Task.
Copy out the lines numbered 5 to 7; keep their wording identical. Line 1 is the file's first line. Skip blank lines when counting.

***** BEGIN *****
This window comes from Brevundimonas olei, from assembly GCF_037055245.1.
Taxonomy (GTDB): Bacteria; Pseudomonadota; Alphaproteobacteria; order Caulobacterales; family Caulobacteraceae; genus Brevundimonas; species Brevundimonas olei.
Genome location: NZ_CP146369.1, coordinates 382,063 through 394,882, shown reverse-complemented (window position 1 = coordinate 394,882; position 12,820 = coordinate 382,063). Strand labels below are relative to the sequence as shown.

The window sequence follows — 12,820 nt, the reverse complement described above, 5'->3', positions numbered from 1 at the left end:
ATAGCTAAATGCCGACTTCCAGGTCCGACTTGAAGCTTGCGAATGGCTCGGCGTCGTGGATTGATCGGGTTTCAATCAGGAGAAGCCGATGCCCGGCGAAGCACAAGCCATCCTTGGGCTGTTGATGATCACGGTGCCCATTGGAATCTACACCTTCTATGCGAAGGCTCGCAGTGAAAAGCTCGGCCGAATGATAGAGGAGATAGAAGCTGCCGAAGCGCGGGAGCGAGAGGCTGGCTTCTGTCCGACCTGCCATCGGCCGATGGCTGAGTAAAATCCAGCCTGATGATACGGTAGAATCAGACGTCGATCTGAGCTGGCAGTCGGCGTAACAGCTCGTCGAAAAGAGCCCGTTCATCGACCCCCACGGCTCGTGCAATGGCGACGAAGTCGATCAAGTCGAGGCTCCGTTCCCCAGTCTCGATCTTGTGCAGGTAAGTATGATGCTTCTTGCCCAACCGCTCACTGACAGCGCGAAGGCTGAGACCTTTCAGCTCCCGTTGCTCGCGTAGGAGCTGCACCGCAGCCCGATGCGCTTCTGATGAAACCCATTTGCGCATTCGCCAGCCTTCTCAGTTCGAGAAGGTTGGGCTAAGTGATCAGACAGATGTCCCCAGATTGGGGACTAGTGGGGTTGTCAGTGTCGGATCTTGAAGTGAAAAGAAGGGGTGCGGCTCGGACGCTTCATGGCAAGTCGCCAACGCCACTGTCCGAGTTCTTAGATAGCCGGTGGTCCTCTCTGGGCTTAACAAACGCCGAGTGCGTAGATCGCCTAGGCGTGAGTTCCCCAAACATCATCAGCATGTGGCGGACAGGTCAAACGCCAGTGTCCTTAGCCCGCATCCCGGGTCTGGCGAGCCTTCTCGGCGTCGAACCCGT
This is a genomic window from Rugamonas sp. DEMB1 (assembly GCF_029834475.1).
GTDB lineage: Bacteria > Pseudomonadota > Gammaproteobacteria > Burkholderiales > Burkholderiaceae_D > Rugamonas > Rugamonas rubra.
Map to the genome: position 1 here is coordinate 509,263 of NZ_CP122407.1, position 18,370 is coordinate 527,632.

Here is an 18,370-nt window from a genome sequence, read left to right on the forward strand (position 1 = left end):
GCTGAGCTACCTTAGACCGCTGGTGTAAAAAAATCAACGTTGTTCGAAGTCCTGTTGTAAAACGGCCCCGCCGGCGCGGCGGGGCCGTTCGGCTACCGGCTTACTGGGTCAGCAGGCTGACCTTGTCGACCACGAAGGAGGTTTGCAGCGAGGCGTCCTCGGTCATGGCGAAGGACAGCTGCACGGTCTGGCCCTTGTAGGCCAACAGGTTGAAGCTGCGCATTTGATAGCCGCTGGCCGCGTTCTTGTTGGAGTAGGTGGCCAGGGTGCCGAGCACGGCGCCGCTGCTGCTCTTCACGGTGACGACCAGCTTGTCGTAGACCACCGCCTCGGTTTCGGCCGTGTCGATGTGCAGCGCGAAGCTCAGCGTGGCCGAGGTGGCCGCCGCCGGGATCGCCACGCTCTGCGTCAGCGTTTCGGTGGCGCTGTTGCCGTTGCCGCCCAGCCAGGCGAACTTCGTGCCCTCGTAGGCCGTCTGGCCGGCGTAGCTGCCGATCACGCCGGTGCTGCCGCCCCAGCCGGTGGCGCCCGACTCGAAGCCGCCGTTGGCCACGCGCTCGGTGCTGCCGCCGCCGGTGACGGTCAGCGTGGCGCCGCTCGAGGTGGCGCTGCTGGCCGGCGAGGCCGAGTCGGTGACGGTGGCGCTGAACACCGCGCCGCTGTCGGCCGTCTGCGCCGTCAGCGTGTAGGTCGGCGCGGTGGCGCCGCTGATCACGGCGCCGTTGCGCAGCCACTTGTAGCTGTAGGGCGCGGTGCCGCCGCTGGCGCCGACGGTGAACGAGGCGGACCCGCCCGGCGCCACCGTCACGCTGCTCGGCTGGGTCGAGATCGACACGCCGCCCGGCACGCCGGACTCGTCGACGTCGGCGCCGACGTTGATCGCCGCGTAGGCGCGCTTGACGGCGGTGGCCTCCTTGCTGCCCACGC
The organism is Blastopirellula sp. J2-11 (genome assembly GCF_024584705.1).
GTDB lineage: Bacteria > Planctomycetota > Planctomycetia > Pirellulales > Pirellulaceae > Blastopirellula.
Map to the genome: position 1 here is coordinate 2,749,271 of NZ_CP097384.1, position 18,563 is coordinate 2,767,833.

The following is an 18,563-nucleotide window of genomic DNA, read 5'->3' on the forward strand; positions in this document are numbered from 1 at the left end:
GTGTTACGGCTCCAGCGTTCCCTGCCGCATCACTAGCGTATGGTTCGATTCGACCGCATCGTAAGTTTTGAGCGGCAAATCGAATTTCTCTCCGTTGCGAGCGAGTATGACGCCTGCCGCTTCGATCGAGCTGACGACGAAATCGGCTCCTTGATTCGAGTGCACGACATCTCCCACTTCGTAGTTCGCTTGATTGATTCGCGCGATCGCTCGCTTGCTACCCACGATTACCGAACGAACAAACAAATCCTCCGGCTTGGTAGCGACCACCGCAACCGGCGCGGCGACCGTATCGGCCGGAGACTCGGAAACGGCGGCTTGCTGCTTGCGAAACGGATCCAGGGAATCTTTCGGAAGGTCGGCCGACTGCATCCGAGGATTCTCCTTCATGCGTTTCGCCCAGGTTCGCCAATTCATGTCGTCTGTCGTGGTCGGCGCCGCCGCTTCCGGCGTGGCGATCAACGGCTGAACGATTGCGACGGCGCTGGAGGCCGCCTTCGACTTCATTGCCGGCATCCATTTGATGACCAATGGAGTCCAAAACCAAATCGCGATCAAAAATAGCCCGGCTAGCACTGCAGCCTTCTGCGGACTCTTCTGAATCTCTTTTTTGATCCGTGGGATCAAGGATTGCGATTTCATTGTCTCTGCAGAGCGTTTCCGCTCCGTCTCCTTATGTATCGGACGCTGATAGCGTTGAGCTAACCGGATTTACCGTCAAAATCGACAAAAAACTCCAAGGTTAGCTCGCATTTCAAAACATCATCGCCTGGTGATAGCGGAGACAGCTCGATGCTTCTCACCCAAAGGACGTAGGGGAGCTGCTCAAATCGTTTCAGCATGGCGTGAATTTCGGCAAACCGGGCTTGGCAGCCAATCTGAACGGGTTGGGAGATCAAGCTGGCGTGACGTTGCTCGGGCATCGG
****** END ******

ATAGCTAAATGCCGACTTCCAGGTCCGACTTGAAGCTTGCGAATGGCTCGGCGTCGTGGATTGATCGGGTTTCAATCAGGAGAAGCCGATGCCCGGCGAAGCACAAGCCATCCTTGGGCTGTTGATGATCACGGTGCCCATTGGAATCTACACCTTCTATGCGAAGGCTCGCAGTGAAAAGCTCGGCCGAATGATAGAGGAGATAGAAGCTGCCGAAGCGCGGGAGCGAGAGGCTGGCTTCTGTCCGACCTGCCATCGGCCGATGGCTGAGTAAAATCCAGCCTGATGATACGGTAGAATCAGACGTCGATCTGAGCTGGCAGTCGGCGTAACAGCTCGTCGAAAAGAGCCCGTTCATCGACCCCCACGGCTCGTGCAATGGCGACGAAGTCGATCAAGTCGAGGCTCCGTTCCCCAGTCTCGATCTTGTGCAGGTAAGTATGATGCTTCTTGCCCAACCGCTCACTGACAGCGCGAAGGCTGAGACCTTTCAGCTCCCGTTGCTCGCGTAGGAGCTGCACCGCAGCCCGATGCGCTTCTGATGAAACCCATTTGCGCATTCGCCAGCCTTCTCAGTTCGAGAAGGTTGGGCTAAGTGATCAGACAGATGTCCCCAGATTGGGGACTAGTGGGGTTGTCAGTGTCGGATCTTGAAGTGAAAAGAAGGGGTGCGGCTCGGACGCTTCATGGCAAGTCGCCAACGCCACTGTCCGAGTTCTTAGATAGCCGGTGGTCCTCTCTGGGCTTAACAAACGCCGAGTGCGTAGATCGCCTAGGCGTGAGTTCCCCAAACATCATCAGCATGTGGCGGACAGGTCAAACGCCAGTGTCCTTAGCCCGCATCCCGGGTCTGGCGAGCCTTCTCGGCGTCGAACCCGT
This is a genomic window from Rugamonas sp. DEMB1 (assembly GCF_029834475.1).
GTDB lineage: Bacteria > Pseudomonadota > Gammaproteobacteria > Burkholderiales > Burkholderiaceae_D > Rugamonas > Rugamonas rubra.